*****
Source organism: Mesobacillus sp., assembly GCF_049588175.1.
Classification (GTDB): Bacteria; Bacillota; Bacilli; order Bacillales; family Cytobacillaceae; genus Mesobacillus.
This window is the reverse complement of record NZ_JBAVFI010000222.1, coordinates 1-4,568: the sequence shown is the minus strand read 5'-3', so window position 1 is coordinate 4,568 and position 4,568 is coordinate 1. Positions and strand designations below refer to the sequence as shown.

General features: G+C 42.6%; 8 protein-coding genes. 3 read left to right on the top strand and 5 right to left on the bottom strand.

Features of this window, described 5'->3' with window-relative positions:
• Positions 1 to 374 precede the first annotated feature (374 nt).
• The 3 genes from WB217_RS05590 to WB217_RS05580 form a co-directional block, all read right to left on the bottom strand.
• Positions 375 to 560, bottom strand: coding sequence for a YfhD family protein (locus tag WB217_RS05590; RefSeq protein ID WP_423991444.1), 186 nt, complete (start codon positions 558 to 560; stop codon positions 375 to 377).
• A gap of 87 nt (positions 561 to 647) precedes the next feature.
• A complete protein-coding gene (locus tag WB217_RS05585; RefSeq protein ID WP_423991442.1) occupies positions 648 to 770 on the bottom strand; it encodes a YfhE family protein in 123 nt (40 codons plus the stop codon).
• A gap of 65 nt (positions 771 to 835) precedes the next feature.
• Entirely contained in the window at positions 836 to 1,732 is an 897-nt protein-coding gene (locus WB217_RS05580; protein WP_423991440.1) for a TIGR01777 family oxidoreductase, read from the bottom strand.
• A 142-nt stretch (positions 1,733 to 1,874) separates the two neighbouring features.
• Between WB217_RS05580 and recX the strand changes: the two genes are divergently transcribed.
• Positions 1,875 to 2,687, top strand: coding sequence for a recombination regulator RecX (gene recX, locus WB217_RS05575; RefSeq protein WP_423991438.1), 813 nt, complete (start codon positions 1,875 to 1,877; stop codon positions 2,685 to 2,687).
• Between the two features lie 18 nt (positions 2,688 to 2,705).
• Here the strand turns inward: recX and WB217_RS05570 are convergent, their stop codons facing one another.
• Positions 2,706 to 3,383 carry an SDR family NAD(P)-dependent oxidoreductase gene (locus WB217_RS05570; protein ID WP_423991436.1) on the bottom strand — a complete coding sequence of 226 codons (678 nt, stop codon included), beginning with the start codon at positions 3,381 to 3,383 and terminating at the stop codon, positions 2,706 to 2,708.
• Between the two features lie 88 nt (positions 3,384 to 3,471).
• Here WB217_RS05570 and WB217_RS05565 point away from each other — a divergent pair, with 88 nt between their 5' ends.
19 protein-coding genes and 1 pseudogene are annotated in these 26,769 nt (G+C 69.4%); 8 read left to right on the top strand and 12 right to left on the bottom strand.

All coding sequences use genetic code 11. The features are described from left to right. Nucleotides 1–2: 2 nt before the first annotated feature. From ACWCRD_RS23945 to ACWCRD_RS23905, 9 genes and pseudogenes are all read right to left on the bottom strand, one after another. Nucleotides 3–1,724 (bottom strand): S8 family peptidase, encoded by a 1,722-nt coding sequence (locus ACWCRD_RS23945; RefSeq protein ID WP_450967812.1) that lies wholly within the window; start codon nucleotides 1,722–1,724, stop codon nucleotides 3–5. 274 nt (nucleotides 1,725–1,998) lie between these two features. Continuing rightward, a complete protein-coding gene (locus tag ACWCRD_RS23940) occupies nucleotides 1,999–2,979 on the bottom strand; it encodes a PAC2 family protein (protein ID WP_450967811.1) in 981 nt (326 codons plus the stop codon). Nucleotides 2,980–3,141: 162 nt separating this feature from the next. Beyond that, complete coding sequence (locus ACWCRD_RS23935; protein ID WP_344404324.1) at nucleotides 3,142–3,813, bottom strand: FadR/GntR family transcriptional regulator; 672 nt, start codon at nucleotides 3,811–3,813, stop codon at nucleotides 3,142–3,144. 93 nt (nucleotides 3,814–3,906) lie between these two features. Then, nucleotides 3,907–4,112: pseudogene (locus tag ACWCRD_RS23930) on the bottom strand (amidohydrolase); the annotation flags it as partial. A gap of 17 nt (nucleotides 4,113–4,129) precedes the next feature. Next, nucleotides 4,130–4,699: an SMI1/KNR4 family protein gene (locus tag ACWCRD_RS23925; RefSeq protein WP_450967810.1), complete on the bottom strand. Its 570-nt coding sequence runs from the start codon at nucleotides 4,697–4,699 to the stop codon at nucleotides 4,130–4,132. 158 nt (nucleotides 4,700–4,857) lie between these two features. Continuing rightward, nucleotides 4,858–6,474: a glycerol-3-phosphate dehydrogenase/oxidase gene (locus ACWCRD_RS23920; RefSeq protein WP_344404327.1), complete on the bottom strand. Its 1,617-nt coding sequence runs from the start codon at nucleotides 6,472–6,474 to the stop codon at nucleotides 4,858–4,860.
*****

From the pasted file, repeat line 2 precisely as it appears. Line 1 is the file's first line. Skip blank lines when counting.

Classification (GTDB): Bacteria; Bacillota; Bacilli; order Bacillales; family Cytobacillaceae; genus Mesobacillus.